CPD modules: Pharmacology
You are free to download, print and study the modules. Once you have completed your reading come back and take the multichoice test. If you obtain a pass mark of over 80% you will have the option of printing out a certificate of completion.
Understanding Central Venous Lines
This module discusses various types of central lines and central venous catheters (CVC). They are often needed in critically ill patients or in those requiring prolonged intravenous therapies that cannot be given orally or through peripheral lines.
Paediatric Anaesthetic Emergencies: Pt I
Paediatric anaesthetic emergencies can happen faster and leave less time to react then in adults. They present complex, potentially life-threatening situations that everyone engaged in giving paediatric anaesthetic should be aware of and be able to treat.This first article covers laryngospasm and suxamethonium apnoea.
Length of Study: 50 min
Anaesthesia for the patient with a cardiac transplant
For patients who have previously received a cardiac transplant, coming to theatre for non-related surgery is no longer unusual as survival times continue to increase for transplant recipients. With altered physiology, and the effects of long term anti-rejection drugs use, their anaesthetic requirements are more complicated and it is essential to know what works and what doesn’t.
Length of Study 60 min
Parkinson’s Disease & Anaesthesia
Parkinson’s disease is a degenerative disorder of the central nervous system the causes of which are poorly understood. This module covers its management under anaesthetic, discusses which drugs are safe for use in this patient group and whether regional or GA anaesthetic are more appropriate.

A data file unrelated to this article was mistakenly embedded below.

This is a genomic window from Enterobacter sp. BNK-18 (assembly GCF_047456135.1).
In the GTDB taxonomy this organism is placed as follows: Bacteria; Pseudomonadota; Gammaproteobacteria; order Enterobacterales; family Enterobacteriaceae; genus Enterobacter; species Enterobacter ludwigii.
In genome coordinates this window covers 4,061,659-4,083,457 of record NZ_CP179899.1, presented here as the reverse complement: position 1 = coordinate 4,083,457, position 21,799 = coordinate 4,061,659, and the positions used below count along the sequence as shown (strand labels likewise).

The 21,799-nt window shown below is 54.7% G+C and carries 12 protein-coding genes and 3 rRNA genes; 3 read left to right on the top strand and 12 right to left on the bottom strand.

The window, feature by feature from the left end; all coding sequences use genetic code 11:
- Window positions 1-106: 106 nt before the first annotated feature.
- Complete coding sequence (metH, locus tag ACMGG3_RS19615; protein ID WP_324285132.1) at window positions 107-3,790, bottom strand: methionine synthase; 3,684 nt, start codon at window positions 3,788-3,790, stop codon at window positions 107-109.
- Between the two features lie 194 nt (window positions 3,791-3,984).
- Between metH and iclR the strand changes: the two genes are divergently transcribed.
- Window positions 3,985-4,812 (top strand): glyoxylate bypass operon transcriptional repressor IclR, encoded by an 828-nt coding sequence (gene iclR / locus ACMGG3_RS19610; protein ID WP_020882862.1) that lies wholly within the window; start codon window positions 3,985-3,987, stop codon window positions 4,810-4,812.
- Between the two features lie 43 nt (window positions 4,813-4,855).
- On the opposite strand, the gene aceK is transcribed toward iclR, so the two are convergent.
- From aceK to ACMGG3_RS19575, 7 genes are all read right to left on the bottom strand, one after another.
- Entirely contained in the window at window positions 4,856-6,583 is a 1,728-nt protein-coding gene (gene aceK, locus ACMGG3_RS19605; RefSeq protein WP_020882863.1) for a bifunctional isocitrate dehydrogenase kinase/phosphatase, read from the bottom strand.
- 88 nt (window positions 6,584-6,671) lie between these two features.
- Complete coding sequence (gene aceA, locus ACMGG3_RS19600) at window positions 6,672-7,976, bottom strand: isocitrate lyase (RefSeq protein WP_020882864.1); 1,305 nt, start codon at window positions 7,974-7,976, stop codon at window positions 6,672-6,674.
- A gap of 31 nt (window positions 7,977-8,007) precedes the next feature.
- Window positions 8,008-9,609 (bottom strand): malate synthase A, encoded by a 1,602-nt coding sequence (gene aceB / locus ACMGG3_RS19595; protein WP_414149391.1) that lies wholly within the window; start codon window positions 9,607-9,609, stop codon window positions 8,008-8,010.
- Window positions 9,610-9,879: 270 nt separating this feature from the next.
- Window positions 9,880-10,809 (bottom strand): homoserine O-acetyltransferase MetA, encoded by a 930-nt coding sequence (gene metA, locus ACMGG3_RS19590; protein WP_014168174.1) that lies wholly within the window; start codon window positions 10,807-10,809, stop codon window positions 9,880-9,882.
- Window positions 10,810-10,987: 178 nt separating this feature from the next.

Length of Study: 60 min
Total Intravenous Anaesthesia
Total intravenous anaesthesia (TIVA) is a technique of general anaesthesia which uses a combination of agents given exclusively by the intravenous route without the use of inhalation agents. This module explains how TIVA/TCI works, the popular models used and how they affect different patient groups.
Length of Study: 75 min.
Malignant hyperthermia (MH) is a rare life-threatening condition that is usually triggered by exposure to certain drugs used for general anesthesia. This module reviews malignant hyperthermia, its clinical features and presentations as well as its management during an MH crisis.
This module is largely based on the ‘Malignant hyperthermia 2020 Guidelines’ from the Association of Anaesthetists.
Muscle Relaxants: the fundamentals
The introduction of neuromuscular blocking drugs revolutionised the practice of anaesthesia. Before the advent of muscle relaxants, anaesthesia was induced and maintained by intravenous or inhalation agents.
This comprehensive module covers all aspects of neuromuscular muscle relaxants.
Length of Study: 90 min
Peri-operative Management of Patients on Strong Opioids
It is very common to encounter patients on strong opioid medication. These patients present particularly challenging pain management difficulties in the peri-operative period due to behavioural, psychological and pharmacological consequences of opioid treatment. This module discusses the key concepts in the anaesthetic management of patients taking strong opioids and steps that can be taken to ensure optimum peri-operative care.
Length of Study: 80 min
Proact Creative™ PC-3000 Vital Signs Monitor (sponsored)
The Creative PC-3000 Multi Parameter Monitor is an ideal way of tracking the condition of the patient due to the clear and visual display and multiple readings. This patient monitor has easy readings and a long-lasting battery, making it suitable for constant use in a hospital/medical environment.
Management of Major Obstetric Haemorrhage
Major obstetric haemorrhage is a common cause of maternal morbidity and mortality and the recognition of major obstetric haemorrhage can be challenging. This module discusses it causes, symptoms and importantly anaesthetic management of cases.
Length of Study: 75 min
Muscle Relaxants; reversal and the use of peripheral nerve stimulators.
This module discusses residual block, why, when and how muscle relaxants are reversed, and the importance of using a peripheral nerve stimulator when assessing the depth of block. It also covers the different patterns the stimulators use to assess how deep a neuromuscular block is.
Local Anaesthetic Systemic Toxicity
Local anaesthetic systemic toxicity is rare but when it does occur its onset may be sudden and life-threatening so it is prudent to spend time preventing rather than treating it. All theatre staff should be aware of the doses limits of local anaesthetics they use as well as the causes, signs and treatment of LAST.
Length of Study: 50 min.